What Is Pepper In Volleyball And How To Do It?

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As a former professional volleyball player, I get asked all the time: what kind of drills and preparations do volleyball players do to best prepare themselves for the official matches? What is peppering in volleyball exactly? Can it help you improve your game and reach higher levels of performance?

Peppering in volleyball is when two players take turns playing the ball while trying to keep the rally going without losing control.

The pepper drill is one of the most basic drills in volleyball. It is used in every age bracket and at every skill level. At the highest level, it is used primarily as a warming-up exercise. You can rarely see a practice starting without some variation of pepper, and before every match – it is an absolute must for every team.

In this article, I will discuss the purpose of the pepping, the multiple variations of it, and how to pick and choose the best players to pair for the pepper exercise. I will go over the best pepping drills for every volleyball position.

What Is The Purpose Of Peppering In Volleyball?

The purpose of peppering in volleyball is to warm your body up and prepare yourself for the challenges presented by the upcoming practice or official game. It triggers muscle memory and reminds the players how to do the essential elements of the volleyball game. It is just intense enough to make you break a sweat and stretch those muscles in a fun, engaging way.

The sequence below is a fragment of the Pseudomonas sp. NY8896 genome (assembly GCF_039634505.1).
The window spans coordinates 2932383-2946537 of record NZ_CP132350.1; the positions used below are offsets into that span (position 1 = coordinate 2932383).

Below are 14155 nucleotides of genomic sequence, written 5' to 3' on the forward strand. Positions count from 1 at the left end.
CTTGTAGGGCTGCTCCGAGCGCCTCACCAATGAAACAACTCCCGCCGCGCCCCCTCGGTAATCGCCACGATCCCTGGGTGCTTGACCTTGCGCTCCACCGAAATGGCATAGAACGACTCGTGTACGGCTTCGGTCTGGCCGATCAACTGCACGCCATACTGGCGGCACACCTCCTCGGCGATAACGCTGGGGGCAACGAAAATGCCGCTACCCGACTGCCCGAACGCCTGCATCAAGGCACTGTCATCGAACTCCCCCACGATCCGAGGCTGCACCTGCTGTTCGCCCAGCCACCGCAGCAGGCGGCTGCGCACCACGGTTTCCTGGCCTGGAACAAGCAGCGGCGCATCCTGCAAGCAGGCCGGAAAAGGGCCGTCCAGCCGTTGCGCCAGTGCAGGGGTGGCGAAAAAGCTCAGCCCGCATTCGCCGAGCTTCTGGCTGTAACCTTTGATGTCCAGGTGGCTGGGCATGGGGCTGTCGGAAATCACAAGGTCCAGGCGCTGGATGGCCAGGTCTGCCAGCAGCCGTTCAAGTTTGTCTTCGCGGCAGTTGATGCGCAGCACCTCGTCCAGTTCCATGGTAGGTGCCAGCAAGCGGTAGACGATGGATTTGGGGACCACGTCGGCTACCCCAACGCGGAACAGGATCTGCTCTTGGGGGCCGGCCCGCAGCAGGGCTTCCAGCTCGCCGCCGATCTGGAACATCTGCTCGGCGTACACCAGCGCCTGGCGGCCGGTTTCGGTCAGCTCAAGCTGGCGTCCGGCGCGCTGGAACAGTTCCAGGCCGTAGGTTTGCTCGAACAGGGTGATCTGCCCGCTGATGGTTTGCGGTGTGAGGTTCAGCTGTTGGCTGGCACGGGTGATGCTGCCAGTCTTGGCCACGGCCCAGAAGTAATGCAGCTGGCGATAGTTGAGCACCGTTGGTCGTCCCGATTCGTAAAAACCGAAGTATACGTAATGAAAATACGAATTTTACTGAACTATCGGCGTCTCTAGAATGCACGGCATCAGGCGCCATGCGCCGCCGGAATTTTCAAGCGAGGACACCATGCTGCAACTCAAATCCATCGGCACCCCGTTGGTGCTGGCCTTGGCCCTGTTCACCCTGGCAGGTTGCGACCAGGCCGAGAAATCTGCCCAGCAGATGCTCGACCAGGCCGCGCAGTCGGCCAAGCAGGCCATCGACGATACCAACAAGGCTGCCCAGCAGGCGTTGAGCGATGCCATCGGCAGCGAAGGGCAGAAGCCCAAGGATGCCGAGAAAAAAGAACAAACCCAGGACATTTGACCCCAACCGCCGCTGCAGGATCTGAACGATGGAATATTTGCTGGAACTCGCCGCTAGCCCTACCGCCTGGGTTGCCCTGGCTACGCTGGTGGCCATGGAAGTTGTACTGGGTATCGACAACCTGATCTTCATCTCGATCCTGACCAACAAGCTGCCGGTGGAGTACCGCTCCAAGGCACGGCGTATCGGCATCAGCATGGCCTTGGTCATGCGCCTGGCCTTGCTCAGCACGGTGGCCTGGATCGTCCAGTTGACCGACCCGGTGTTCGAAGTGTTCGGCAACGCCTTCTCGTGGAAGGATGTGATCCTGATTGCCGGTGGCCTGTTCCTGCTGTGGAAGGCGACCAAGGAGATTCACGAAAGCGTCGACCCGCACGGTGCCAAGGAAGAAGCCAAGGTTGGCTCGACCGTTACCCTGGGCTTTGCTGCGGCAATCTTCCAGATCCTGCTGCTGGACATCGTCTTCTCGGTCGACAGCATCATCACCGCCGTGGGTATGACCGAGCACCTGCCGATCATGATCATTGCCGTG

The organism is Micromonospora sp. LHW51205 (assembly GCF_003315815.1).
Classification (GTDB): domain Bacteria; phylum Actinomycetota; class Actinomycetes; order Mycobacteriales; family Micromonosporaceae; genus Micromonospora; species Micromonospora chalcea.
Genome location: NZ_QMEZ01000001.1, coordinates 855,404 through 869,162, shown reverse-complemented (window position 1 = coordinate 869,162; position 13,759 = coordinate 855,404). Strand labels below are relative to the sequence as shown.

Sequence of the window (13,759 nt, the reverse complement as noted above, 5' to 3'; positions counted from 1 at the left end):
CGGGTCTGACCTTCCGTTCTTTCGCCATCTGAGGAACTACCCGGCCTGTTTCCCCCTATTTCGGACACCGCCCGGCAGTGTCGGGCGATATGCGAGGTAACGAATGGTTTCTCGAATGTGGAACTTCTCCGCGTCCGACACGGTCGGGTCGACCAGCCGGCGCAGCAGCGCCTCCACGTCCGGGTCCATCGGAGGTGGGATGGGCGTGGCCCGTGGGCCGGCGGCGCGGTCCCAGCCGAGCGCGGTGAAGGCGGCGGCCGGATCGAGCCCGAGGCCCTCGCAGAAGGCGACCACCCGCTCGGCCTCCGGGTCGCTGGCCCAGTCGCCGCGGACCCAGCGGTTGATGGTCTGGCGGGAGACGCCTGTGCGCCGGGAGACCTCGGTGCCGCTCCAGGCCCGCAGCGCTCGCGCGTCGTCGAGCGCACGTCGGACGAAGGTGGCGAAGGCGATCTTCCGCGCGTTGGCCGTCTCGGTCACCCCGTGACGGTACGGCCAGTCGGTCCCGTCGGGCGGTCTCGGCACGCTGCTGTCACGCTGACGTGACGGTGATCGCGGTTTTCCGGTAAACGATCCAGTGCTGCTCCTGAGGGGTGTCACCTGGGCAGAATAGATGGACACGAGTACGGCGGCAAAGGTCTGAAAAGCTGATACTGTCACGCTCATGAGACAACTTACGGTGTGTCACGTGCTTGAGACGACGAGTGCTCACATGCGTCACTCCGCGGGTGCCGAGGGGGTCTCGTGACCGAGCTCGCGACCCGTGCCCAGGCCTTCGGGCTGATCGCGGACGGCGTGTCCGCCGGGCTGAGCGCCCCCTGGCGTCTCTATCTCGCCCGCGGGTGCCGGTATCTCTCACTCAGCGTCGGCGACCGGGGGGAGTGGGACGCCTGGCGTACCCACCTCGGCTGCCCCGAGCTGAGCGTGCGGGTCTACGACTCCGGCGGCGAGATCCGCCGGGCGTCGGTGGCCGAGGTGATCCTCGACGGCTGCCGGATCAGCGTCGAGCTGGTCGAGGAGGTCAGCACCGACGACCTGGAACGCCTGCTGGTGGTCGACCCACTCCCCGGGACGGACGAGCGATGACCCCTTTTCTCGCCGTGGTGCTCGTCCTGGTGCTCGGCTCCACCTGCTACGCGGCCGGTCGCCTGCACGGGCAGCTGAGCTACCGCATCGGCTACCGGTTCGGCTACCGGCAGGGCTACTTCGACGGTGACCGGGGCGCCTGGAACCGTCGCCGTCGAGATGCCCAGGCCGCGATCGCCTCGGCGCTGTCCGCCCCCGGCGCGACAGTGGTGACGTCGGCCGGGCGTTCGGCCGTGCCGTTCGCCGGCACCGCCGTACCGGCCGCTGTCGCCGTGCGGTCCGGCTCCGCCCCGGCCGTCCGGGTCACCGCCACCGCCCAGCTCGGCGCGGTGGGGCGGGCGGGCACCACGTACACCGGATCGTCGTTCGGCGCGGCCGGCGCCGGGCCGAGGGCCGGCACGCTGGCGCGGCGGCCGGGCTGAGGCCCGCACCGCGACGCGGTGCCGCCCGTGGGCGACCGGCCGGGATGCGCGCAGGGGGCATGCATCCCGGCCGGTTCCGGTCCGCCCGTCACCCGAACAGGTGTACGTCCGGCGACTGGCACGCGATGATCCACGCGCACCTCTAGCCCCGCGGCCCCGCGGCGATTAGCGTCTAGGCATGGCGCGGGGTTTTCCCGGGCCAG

In youth or volleyball beginners groups – peppering is used mainly as a teaching tool. So the players can get to know – and work on – the basic elements of the volleyball game.

It can also be used on the street as a fun game to play with your friends.

Is Peppering A Specific Exercise For Certain Volleyball Positions, Or Can Everyone Do It?

Peppering as an exercise is used all around the world because it has a specific use for every volleyball player on the court. It focuses on the volleyball game’s basic elements, the same elements used in practices and the official games.

Of course, the needs and requirements of every specific position and player as an individual vary. That is where the different variations of peppering come in.

What Are The Different Variations of Peppering?

The different variations of prepping are when you combine other elements of the volleyball game in the pepper drill in a different place on the volleyball court. You can use the pepper drill to increase the player’s court awareness, as well as work on the basic elements of the volleyball game.

As I already mentioned, the pepper drill is a massive part of the volleyball warm-ups. The variations keep the players engaged and the practices less dull and boring.

How To Choose The Best Partners For The Pepper Drill?

It is best to choose your peppering partner according to your skills and the ability to play volleyball. If there is too wide of a gap between you and your partner’s skill level, you will both get frustrated because the ball will drop too much. If your partner isn’t used to the speed of your attacks, he might suffer an injury like a broken finger.

Also, when picking pairs for the pepper drill – you must look at the player positions. For example, if you have two opposites, who both love to spike and attack the ball, and not one of them is particularly good at digging and receiving, they will struggle.